AbbVie, Alpine Agree to End Phase II Lupus Trial Early and Slash Option Exercise Fee

AbbVie_Michael Vi/Adobe Stock

Pictured: AbbVie sign on a building/courtesy of Adobe Stock, Michael Vi

Alpine Immune Sciences has revised its agreement with AbbVie and will stop enrolling patients in a Phase II lupus study of the drug acazicolcept, the companies announced on Thursday.

According to the announcement, enrollment in the trial will end within 30 days. Still, patients who are already enrolled can finish the study, as well as patients in the screening process who meet the eligibility requirements. AbbVie will still hang on to the option to have an exclusive worldwide license to acazicolcept.

However, the option exercise fee priced at $75 million has been lowered to $10 million and the pre-option development milestone has been removed. So far, Alpine has received $105 million in total upfront and milestone payments in the deal. The company said that any potential future milestones related to sales and development have also been reduced by 25% from the original amounts.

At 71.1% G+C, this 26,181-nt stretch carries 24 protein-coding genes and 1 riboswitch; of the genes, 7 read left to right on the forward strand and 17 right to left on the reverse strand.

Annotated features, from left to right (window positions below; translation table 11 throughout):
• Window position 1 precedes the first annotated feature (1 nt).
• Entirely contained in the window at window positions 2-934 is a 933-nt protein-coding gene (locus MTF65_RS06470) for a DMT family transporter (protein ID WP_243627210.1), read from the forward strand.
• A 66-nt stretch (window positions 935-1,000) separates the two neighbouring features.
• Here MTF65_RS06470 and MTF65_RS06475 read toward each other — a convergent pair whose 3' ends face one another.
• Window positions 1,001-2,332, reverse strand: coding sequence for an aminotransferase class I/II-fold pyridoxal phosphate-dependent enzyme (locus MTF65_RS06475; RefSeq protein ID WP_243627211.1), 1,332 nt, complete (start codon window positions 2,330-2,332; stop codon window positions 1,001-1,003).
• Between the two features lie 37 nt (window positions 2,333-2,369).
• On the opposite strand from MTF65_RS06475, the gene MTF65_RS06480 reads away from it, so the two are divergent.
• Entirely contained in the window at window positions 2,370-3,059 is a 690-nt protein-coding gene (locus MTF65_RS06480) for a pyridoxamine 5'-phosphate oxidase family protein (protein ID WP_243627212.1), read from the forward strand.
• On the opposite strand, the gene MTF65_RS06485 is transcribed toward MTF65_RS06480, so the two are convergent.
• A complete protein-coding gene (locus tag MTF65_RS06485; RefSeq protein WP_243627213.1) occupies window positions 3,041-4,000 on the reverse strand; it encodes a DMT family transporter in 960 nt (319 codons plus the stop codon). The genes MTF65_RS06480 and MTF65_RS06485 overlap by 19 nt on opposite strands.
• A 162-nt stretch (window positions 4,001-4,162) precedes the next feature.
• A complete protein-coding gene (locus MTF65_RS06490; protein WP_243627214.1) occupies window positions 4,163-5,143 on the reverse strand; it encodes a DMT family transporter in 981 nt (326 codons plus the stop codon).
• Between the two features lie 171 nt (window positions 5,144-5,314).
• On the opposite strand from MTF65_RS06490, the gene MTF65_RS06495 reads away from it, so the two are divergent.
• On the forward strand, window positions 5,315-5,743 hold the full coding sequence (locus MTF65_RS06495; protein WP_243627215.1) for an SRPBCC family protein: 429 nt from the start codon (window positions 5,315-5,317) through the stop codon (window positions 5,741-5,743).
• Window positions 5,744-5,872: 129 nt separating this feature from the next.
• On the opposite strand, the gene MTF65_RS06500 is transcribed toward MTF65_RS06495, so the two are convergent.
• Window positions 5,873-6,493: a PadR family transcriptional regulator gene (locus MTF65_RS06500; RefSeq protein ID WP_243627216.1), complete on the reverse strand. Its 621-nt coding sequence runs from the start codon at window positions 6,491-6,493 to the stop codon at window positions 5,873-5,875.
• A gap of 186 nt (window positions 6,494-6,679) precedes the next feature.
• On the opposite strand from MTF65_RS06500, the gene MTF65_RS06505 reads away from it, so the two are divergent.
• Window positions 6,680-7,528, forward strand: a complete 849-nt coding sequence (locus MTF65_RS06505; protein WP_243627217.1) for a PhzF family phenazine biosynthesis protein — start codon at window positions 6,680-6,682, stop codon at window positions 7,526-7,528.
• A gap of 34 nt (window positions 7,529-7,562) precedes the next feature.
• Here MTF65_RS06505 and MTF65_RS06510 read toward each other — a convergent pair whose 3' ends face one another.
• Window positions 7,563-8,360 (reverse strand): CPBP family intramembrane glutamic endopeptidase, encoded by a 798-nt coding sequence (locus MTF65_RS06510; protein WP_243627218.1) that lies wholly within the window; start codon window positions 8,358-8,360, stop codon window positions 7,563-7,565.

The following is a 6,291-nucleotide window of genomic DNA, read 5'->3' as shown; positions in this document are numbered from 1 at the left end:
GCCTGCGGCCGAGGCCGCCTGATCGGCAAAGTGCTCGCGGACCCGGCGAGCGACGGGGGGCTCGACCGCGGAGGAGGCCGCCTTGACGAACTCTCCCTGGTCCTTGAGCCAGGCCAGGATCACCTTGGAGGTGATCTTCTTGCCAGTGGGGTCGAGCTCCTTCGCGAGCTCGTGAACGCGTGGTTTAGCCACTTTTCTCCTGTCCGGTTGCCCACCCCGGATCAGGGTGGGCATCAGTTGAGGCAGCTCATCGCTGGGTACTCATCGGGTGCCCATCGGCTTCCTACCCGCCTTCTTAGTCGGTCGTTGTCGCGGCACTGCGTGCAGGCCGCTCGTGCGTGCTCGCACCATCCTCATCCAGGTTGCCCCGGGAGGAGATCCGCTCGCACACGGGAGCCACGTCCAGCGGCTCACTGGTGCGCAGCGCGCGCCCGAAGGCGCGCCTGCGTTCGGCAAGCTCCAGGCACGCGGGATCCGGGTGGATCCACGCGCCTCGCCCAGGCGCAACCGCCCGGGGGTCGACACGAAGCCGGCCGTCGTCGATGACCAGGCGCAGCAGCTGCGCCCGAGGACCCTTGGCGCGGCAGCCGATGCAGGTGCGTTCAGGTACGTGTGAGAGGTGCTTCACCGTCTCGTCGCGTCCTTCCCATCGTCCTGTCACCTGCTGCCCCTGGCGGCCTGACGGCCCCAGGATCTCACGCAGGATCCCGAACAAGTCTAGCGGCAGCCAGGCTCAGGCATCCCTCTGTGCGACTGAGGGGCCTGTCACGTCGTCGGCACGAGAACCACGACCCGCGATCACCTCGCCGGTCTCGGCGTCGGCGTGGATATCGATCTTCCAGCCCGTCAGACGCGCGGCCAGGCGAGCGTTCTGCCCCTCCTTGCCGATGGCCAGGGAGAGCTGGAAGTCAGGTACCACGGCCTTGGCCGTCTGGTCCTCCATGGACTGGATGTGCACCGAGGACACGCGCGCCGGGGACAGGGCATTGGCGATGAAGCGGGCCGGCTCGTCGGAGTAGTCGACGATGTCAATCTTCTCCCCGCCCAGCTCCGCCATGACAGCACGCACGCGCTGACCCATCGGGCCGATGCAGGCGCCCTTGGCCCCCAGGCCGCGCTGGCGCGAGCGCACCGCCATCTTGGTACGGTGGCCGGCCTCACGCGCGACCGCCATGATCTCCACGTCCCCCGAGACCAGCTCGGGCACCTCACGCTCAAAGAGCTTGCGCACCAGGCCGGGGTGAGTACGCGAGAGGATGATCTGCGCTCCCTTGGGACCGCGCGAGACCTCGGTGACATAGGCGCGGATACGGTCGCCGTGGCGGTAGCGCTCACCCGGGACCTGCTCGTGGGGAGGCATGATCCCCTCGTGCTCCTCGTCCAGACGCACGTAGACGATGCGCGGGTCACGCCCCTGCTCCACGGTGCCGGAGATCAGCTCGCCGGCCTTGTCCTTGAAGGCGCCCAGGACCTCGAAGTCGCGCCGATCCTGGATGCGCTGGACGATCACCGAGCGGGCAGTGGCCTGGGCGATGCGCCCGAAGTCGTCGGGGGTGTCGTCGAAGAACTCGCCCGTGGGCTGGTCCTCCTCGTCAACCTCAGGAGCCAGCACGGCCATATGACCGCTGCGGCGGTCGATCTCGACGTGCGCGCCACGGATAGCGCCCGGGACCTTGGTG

“AbbVie has been a tremendous partner, and we appreciate their flexibility in amending our agreement to develop acazicolcept. While enrollment in the Synergy study will be stopped early by Alpine, we still anticipate that sufficient clinical and pharmacodynamic data will be available to enable a thorough evaluation of the study,” Alpine CEO Mitchell Gol said in a statement. “We plan to focus our development resources to advance [wholly owned BAFF/APRIL antagonist] povetacicept into a broad development plan.”

Acazicolcept is a dual inhibitor in the CD28 and ICOS T-cell pathways and works by blocking two costimulatory pathways to improve outcomes for patients with autoimmune and inflammatory diseases. According to ClinicalTrials.gov site, the study is estimated to be completed in early 2025.

In November 2023, Alpine touted some initial data for acazicolcept, stating that it suppressed the “expression of genes” associated with t-cell activation as well as reducing the “pathogenic hypergammaglobulinemia and glomerular IgG deposition” in mice with lupus.

AbbVie has also had its sights set on other modalities as it has made several billion-dollar deals in the past few weeks. In late November 2023, the company paid $10 billion to buy ImmunoGen and its antibody-drug conjugate to treat ovarian cancer. Early this month, AbbVie bought Cerevel for $8.7 billion, gaining access to medicines to treat psychiatric and neurological conditions.

Tyler Patchen is a staff writer at BioSpace. You can reach him at tyler.patchen@biospace.com. Follow him on LinkedIn.

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